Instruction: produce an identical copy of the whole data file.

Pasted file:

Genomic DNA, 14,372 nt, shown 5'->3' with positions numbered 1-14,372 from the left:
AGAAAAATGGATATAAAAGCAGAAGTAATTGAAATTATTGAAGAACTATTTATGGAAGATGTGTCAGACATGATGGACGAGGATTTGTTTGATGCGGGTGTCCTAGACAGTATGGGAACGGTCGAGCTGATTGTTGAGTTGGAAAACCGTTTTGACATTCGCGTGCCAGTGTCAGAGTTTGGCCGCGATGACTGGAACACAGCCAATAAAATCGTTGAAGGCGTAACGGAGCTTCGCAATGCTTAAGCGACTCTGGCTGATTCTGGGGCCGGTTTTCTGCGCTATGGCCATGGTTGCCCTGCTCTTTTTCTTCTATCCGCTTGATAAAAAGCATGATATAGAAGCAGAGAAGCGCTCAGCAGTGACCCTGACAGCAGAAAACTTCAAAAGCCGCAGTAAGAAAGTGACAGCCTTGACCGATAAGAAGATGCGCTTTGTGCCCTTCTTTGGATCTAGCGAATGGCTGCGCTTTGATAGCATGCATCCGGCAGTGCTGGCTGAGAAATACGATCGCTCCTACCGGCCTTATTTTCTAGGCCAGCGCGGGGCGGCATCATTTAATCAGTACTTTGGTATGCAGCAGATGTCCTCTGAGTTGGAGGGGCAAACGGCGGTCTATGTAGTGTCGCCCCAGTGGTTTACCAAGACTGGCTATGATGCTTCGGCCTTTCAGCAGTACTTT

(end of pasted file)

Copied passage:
Genomic DNA, 14,372 nt, shown 5'->3' with positions numbered 1-14,372 from the left:
AGAAAAATGGATATAAAAGCAGAAGTAATTGAAATTATTGAAGAACTATTTATGGAAGATGTGTCAGACATGATGGACGAGGATTTGTTTGATGCGGGTGTCCTAGACAGTATGGGAACGGTCGAGCTGATTGTTGAGTTGGAAAACCGTTTTGACATTCGCGTGCCAGTGTCAGAGTTTGGCCGCGATGACTGGAACACAGCCAATAAAATCGTTGAAGGCGTAACGGAGCTTCGCAATGCTTAAGCGACTCTGGCTGATTCTGGGGCCGGTTTTCTGCGCTATGGCCATGGTTGCCCTGCTCTTTTTCTTCTATCCGCTTGATAAAAAGCATGATATAGAAGCAGAGAAGCGCTCAGCAGTGACCCTGACAGCAGAAAACTTCAAAAGCCGCAGTAAGAAAGTGACAGCCTTGACCGATAAGAAGATGCGCTTTGTGCCCTTCTTTGGATCTAGCGAATGGCTGCGCTTTGATAGCATGCATCCGGCAGTGCTGGCTGAGAAATACGATCGCTCCTACCGGCCTTATTTTCTAGGCCAGCGCGGGGCGGCATCATTTAATCAGTACTTTGGTATGCAGCAGATGTCCTCTGAGTTGGAGGGGCAAACGGCGGTCTATGTAGTGTCGCCCCAGTGGTTTACCAAGACTGGCTATGATGCTTCGGCCTTTCAGCAGTACTTT